August 10, 2004

fading away

My very good friend Chris recently started a new blog, called book of days. It seems I am slowly seducing every good writer I know into the game. More high quality reading material, yay! Today she wrote a review that got me thinking. The book is Judith Levineís Do You Remember Me?, an account of the authorís father as he descends into Alzheimerís. It sounds like a fascinating if emotionally difficult book.

From Chrisí description, it seems that Levine also uses the frame to explore how we grow old in this culture. Which of course relates back to my recent experiences with my neighbor as well as the post office brangle. I too have been thinking about old age. About the loneliness I see in these men and women in their tiny studio apartments, about the way theyíre carted off to elder day care every morning and ushered back to their cubicles every afternoon. About how they sit on the low walls in front of their apartment buildings, staring blankly out into the street, so deadened they donít seem able to return a smile. How they walk ever so slowly down the street carrying their shopping bags, either alone or with a bored looking paid companion. About how they seem to wither away in silence and poverty.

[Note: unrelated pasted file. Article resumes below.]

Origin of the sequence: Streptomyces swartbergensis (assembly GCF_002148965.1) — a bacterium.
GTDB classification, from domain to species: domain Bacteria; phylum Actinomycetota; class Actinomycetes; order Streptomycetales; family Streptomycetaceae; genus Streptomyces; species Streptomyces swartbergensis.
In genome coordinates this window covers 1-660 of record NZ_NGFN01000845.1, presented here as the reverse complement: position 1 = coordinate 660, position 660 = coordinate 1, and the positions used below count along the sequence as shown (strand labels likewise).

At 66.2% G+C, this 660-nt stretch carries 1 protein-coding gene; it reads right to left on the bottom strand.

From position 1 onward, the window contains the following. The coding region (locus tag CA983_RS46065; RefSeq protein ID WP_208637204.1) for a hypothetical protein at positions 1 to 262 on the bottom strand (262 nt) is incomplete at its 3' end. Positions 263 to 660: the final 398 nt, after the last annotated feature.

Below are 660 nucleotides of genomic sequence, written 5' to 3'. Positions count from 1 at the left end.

According to a Reuterís article (discovered via Digby), a study released this week showed that people with mentally challenging jobs or leisure activities are far less likely to develop Alzheimerís. So what we do, the way we live, affects our brains. In concrete ways. And when I think about the old people in this neighborhood Ė and this is a neighborhood chock full of old people Ė I think of their brains slowly dying along with their bodies and Iím so very sad. Our culture doesnít value our elders. They therefore donít value themselves. We all suffer as a result.

Posted by Tamar at August 10, 2004 10:21 PM

And both reading Levine and your posts about the alterkockers in your neighborhood (perhaps not unlike mine, who sit around the picnic tables arguing or are led around by sweet young women of many countries) remind me of my own grandmother, alone with her TV, acting more and more frightened as time goes on. Her vocabulary seems to shrink. She'll be her old self often enough that when she retreats into confusion, it hurts.

For complex reasons, she doesn't particularly want to engage with me, so I feel helpless in the face of what feels like entirely preventable deterioration.

Posted by: Chris at August 11, 2004 06:09 PM

We see so many old Russians in the park near here, playing cards at picnic benches until after dark, haggling with local shopkeepers. They don't sadden me; they still connect. But yes, women like your grandmother and my neighbor, their withdrawal from life makes me hurt too.

Posted by: Tamar at August 11, 2004 10:53 PM